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Old 06-26-2018, 01:21 AM   #19
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Oh and one thing more.. for those of you who worry a lot... you can for 100 bux get a lifetime warentee... so that if anything goes turtle.. you box it up and send it back... for repairs... not bad... because eventually everything need some attention in time...
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Old 06-26-2018, 05:18 PM   #20
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As I wrote (Post #23) on the Battery Drain topic, we have successfully stopped drain during unplugged storage by: 1 disconnecting the inverter wire (with a switch at the battery) and disconnecting the propane detector (with a little switch next to the unit). With our little 10 W solar charger mounted on top of the propane locker, the batteries stay charged for months.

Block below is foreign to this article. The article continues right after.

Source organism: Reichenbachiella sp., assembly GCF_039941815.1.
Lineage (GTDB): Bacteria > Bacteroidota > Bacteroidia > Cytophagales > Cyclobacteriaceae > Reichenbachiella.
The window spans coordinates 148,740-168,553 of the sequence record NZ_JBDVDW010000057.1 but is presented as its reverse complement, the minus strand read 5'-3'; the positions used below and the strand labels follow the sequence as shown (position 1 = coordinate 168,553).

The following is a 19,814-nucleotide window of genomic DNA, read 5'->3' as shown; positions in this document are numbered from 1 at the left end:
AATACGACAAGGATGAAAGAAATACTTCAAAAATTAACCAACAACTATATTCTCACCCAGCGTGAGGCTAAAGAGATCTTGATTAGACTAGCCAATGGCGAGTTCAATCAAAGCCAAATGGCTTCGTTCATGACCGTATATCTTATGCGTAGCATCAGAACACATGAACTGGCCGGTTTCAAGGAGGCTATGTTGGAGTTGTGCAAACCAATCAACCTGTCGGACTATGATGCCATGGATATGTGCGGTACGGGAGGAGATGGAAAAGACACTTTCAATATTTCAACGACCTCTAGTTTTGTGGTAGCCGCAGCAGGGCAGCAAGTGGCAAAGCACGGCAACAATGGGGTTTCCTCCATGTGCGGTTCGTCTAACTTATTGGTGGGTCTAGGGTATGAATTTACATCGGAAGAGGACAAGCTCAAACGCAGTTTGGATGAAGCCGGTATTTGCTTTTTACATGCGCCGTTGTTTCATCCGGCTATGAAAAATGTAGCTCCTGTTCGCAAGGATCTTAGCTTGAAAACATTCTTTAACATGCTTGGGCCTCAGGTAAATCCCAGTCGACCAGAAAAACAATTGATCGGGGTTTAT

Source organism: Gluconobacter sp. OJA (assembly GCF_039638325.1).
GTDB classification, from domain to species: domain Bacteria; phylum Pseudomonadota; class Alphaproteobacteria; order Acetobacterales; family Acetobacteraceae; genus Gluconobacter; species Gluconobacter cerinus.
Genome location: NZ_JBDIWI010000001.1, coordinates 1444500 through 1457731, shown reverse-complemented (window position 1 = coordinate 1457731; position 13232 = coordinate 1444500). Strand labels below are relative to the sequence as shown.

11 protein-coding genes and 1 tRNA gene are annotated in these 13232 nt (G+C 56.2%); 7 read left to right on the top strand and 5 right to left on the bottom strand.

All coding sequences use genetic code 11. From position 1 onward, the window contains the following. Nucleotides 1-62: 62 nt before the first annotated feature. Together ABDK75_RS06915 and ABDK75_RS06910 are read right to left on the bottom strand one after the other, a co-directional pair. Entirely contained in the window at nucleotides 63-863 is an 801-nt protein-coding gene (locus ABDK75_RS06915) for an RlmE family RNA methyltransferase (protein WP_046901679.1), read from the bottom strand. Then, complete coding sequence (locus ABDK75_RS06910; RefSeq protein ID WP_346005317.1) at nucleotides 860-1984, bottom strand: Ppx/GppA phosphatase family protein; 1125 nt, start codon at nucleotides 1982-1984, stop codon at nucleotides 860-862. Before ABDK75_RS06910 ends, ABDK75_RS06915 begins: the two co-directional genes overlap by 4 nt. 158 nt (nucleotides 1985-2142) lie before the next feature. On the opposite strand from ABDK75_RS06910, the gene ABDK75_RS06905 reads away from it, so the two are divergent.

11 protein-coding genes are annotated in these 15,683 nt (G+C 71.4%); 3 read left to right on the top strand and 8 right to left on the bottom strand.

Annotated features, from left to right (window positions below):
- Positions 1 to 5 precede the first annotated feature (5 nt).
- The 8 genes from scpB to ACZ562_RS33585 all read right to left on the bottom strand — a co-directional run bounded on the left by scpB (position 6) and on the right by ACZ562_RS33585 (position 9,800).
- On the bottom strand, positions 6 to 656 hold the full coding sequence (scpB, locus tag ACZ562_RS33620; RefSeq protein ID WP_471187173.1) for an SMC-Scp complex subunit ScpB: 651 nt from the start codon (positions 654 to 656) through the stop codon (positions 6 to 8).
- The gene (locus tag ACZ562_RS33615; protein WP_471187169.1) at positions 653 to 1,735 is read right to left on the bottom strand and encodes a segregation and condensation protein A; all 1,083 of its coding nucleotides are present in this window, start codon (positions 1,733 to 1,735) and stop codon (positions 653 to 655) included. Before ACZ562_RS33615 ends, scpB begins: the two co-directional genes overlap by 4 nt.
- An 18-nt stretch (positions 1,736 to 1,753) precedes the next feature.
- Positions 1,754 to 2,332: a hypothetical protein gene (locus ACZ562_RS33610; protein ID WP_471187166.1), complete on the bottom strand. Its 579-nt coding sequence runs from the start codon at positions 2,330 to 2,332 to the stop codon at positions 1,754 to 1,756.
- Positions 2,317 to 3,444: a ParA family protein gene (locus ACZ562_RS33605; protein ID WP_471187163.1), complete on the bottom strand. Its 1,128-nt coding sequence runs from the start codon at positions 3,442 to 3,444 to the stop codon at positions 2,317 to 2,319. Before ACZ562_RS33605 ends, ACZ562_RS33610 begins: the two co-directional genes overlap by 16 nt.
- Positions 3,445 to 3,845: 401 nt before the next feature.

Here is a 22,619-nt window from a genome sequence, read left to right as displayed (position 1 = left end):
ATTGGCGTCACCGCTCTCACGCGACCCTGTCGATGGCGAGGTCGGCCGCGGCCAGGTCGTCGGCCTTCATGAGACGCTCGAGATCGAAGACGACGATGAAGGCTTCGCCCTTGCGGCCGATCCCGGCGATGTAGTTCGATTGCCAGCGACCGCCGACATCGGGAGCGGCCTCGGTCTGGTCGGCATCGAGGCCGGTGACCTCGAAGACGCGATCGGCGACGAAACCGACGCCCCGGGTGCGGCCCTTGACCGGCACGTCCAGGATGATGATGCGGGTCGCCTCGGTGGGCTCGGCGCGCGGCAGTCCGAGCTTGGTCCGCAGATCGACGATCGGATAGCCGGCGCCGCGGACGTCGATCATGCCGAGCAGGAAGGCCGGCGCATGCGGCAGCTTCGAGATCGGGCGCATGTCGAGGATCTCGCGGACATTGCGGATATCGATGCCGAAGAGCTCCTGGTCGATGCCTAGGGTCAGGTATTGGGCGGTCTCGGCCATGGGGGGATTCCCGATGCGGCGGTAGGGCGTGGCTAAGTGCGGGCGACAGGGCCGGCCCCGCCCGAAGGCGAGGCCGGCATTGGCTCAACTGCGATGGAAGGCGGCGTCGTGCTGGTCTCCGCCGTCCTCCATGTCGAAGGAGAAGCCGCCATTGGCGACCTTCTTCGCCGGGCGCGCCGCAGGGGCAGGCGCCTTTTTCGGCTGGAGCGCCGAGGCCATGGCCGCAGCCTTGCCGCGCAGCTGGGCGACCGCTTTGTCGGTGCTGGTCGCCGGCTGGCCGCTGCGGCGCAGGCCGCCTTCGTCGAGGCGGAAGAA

Since we still have the Factory-supplied (2017) inverter/charger, we make a practice of switching to the "store" mode when we're plugged in for any length of time. This turns off the charger and prevents it from overcharging the batteries. After a day a travel, our batteries are usually right up to 12.8 volts, so they usually don't need to be charged further by shore power. In our case, we believe that turning off the charger when on shore power helps to prolong battery life.
Obviously, a better charger would be a good solution, but with a bit of management we make do with our Factory charger.